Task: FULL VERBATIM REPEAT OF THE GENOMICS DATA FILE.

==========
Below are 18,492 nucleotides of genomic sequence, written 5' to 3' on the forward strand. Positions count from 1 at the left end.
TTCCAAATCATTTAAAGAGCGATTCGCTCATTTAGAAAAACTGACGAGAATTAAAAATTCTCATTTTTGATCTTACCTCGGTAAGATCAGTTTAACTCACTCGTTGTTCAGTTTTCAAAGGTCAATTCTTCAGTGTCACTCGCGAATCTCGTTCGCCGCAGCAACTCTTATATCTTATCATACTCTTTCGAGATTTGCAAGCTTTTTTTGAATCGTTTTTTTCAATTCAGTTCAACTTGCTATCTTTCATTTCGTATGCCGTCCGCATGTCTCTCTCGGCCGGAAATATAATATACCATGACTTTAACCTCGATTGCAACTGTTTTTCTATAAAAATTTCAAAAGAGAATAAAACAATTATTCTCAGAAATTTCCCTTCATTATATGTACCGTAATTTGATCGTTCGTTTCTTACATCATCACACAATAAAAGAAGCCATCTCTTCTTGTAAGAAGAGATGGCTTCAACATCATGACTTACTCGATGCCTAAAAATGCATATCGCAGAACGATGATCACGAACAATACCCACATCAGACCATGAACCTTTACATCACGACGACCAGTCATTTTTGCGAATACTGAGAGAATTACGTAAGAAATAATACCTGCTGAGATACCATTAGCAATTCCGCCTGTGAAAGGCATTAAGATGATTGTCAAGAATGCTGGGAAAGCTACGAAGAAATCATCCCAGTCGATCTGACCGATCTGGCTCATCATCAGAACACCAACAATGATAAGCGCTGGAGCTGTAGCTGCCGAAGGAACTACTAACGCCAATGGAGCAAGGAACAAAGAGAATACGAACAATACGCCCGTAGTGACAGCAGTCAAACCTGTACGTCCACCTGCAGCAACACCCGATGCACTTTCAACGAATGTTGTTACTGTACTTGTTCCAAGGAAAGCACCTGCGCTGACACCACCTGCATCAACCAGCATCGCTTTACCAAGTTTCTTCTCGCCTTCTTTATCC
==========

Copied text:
Below are 18,492 nucleotides of genomic sequence, written 5' to 3' on the forward strand. Positions count from 1 at the left end.
TTCCAAATCATTTAAAGAGCGATTCGCTCATTTAGAAAAACTGACGAGAATTAAAAATTCTCATTTTTGATCTTACCTCGGTAAGATCAGTTTAACTCACTCGTTGTTCAGTTTTCAAAGGTCAATTCTTCAGTGTCACTCGCGAATCTCGTTCGCCGCAGCAACTCTTATATCTTATCATACTCTTTCGAGATTTGCAAGCTTTTTTTGAATCGTTTTTTTCAATTCAGTTCAACTTGCTATCTTTCATTTCGTATGCCGTCCGCATGTCTCTCTCGGCCGGAAATATAATATACCATGACTTTAACCTCGATTGCAACTGTTTTTCTATAAAAATTTCAAAAGAGAATAAAACAATTATTCTCAGAAATTTCCCTTCATTATATGTACCGTAATTTGATCGTTCGTTTCTTACATCATCACACAATAAAAGAAGCCATCTCTTCTTGTAAGAAGAGATGGCTTCAACATCATGACTTACTCGATGCCTAAAAATGCATATCGCAGAACGATGATCACGAACAATACCCACATCAGACCATGAACCTTTACATCACGACGACCAGTCATTTTTGCGAATACTGAGAGAATTACGTAAGAAATAATACCTGCTGAGATACCATTAGCAATTCCGCCTGTGAAAGGCATTAAGATGATTGTCAAGAATGCTGGGAAAGCTACGAAGAAATCATCCCAGTCGATCTGACCGATCTGGCTCATCATCAGAACACCAACAATGATAAGCGCTGGAGCTGTAGCTGCCGAAGGAACTACTAACGCCAATGGAGCAAGGAACAAAGAGAATACGAACAATACGCCCGTAGTGACAGCAGTCAAACCTGTACGTCCACCTGCAGCAACACCCGATGCACTTTCAACGAATGTTGTTACTGTACTTGTTCCAAGGAAAGCACCTGCGCTGACACCACCTGCATCAACCAGCATCGCTTTACCAAGTTTCTTCTCGCCTTCTTTATCC